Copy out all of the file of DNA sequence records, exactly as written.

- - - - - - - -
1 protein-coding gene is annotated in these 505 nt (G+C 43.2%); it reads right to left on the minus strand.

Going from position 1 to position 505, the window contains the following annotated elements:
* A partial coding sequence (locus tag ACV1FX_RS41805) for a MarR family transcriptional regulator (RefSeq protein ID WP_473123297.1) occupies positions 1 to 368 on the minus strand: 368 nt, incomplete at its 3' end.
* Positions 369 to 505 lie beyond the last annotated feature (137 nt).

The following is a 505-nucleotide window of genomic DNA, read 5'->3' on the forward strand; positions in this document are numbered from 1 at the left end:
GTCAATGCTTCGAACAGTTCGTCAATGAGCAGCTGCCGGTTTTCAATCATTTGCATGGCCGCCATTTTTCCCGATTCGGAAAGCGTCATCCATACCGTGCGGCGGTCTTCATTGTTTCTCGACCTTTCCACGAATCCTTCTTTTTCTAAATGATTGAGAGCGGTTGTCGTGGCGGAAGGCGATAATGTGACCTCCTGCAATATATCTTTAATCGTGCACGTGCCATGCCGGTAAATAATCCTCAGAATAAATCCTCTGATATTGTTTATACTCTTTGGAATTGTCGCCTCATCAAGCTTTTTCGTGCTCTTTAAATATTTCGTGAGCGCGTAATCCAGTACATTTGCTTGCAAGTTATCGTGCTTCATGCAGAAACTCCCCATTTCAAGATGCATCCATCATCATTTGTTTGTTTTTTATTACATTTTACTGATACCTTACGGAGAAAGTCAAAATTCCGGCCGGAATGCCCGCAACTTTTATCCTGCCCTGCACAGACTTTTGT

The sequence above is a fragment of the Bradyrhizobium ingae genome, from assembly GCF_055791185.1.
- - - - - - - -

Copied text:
1 protein-coding gene is annotated in these 505 nt (G+C 43.2%); it reads right to left on the minus strand.

Going from position 1 to position 505, the window contains the following annotated elements:
* A partial coding sequence (locus tag ACV1FX_RS41805) for a MarR family transcriptional regulator (RefSeq protein ID WP_473123297.1) occupies positions 1 to 368 on the minus strand: 368 nt, incomplete at its 3' end.
* Positions 369 to 505 lie beyond the last annotated feature (137 nt).

The following is a 505-nucleotide window of genomic DNA, read 5'->3' on the forward strand; positions in this document are numbered from 1 at the left end:
GTCAATGCTTCGAACAGTTCGTCAATGAGCAGCTGCCGGTTTTCAATCATTTGCATGGCCGCCATTTTTCCCGATTCGGAAAGCGTCATCCATACCGTGCGGCGGTCTTCATTGTTTCTCGACCTTTCCACGAATCCTTCTTTTTCTAAATGATTGAGAGCGGTTGTCGTGGCGGAAGGCGATAATGTGACCTCCTGCAATATATCTTTAATCGTGCACGTGCCATGCCGGTAAATAATCCTCAGAATAAATCCTCTGATATTGTTTATACTCTTTGGAATTGTCGCCTCATCAAGCTTTTTCGTGCTCTTTAAATATTTCGTGAGCGCGTAATCCAGTACATTTGCTTGCAAGTTATCGTGCTTCATGCAGAAACTCCCCATTTCAAGATGCATCCATCATCATTTGTTTGTTTTTTATTACATTTTACTGATACCTTACGGAGAAAGTCAAAATTCCGGCCGGAATGCCCGCAACTTTTATCCTGCCCTGCACAGACTTTTGT

The sequence above is a fragment of the Bradyrhizobium ingae genome, from assembly GCF_055791185.1.